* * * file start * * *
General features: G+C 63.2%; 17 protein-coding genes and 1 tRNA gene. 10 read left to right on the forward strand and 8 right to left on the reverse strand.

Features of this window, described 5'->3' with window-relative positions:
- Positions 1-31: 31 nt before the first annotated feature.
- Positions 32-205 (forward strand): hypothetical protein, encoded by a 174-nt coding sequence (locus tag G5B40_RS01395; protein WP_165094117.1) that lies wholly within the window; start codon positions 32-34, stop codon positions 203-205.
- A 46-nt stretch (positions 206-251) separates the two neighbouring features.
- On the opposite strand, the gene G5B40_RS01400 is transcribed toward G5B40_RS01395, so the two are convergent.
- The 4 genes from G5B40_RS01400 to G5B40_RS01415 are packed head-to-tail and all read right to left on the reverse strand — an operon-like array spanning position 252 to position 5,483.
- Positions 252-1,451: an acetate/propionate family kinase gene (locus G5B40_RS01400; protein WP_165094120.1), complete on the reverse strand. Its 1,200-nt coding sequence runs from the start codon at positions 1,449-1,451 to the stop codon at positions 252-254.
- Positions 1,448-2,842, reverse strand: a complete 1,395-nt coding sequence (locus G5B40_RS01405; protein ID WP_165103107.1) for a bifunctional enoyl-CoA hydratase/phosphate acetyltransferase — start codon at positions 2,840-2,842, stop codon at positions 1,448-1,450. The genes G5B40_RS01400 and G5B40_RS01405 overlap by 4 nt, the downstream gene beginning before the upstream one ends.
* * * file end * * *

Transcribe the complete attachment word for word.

General features: G+C 63.2%; 17 protein-coding genes and 1 tRNA gene. 10 read left to right on the forward strand and 8 right to left on the reverse strand.

Features of this window, described 5'->3' with window-relative positions:
- Positions 1-31: 31 nt before the first annotated feature.
- Positions 32-205 (forward strand): hypothetical protein, encoded by a 174-nt coding sequence (locus tag G5B40_RS01395; protein WP_165094117.1) that lies wholly within the window; start codon positions 32-34, stop codon positions 203-205.
- A 46-nt stretch (positions 206-251) separates the two neighbouring features.
- On the opposite strand, the gene G5B40_RS01400 is transcribed toward G5B40_RS01395, so the two are convergent.
- The 4 genes from G5B40_RS01400 to G5B40_RS01415 are packed head-to-tail and all read right to left on the reverse strand — an operon-like array spanning position 252 to position 5,483.
- Positions 252-1,451: an acetate/propionate family kinase gene (locus G5B40_RS01400; protein WP_165094120.1), complete on the reverse strand. Its 1,200-nt coding sequence runs from the start codon at positions 1,449-1,451 to the stop codon at positions 252-254.
- Positions 1,448-2,842, reverse strand: a complete 1,395-nt coding sequence (locus G5B40_RS01405; protein ID WP_165103107.1) for a bifunctional enoyl-CoA hydratase/phosphate acetyltransferase — start codon at positions 2,840-2,842, stop codon at positions 1,448-1,450. The genes G5B40_RS01400 and G5B40_RS01405 overlap by 4 nt, the downstream gene beginning before the upstream one ends.